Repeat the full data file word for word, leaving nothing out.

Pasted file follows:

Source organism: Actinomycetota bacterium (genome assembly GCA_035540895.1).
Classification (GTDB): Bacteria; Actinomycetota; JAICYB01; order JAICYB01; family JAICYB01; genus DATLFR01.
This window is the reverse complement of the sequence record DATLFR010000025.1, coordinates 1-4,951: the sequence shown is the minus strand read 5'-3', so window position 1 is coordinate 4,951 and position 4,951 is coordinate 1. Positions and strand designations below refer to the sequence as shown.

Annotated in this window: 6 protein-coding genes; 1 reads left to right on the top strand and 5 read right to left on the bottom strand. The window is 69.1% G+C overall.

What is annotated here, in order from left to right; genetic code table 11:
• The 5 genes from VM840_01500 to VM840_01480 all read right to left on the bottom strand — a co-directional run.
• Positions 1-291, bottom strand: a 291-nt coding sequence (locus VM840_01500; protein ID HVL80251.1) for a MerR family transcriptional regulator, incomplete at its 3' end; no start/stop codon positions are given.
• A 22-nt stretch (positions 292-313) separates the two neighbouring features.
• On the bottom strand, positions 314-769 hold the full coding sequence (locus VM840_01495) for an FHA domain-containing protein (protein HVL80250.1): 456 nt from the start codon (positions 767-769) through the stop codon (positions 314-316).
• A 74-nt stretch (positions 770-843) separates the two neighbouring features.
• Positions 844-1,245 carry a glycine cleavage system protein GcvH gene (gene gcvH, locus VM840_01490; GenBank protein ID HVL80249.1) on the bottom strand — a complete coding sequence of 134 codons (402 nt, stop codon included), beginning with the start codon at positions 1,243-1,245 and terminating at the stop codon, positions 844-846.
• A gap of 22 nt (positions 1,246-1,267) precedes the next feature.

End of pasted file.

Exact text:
Source organism: Actinomycetota bacterium (genome assembly GCA_035540895.1).
Classification (GTDB): Bacteria; Actinomycetota; JAICYB01; order JAICYB01; family JAICYB01; genus DATLFR01.
This window is the reverse complement of the sequence record DATLFR010000025.1, coordinates 1-4,951: the sequence shown is the minus strand read 5'-3', so window position 1 is coordinate 4,951 and position 4,951 is coordinate 1. Positions and strand designations below refer to the sequence as shown.

Annotated in this window: 6 protein-coding genes; 1 reads left to right on the top strand and 5 read right to left on the bottom strand. The window is 69.1% G+C overall.

What is annotated here, in order from left to right; genetic code table 11:
• The 5 genes from VM840_01500 to VM840_01480 all read right to left on the bottom strand — a co-directional run.
• Positions 1-291, bottom strand: a 291-nt coding sequence (locus VM840_01500; protein ID HVL80251.1) for a MerR family transcriptional regulator, incomplete at its 3' end; no start/stop codon positions are given.
• A 22-nt stretch (positions 292-313) separates the two neighbouring features.
• On the bottom strand, positions 314-769 hold the full coding sequence (locus VM840_01495) for an FHA domain-containing protein (protein HVL80250.1): 456 nt from the start codon (positions 767-769) through the stop codon (positions 314-316).
• A 74-nt stretch (positions 770-843) separates the two neighbouring features.
• Positions 844-1,245 carry a glycine cleavage system protein GcvH gene (gene gcvH, locus VM840_01490; GenBank protein ID HVL80249.1) on the bottom strand — a complete coding sequence of 134 codons (402 nt, stop codon included), beginning with the start codon at positions 1,243-1,245 and terminating at the stop codon, positions 844-846.
• A gap of 22 nt (positions 1,246-1,267) precedes the next feature.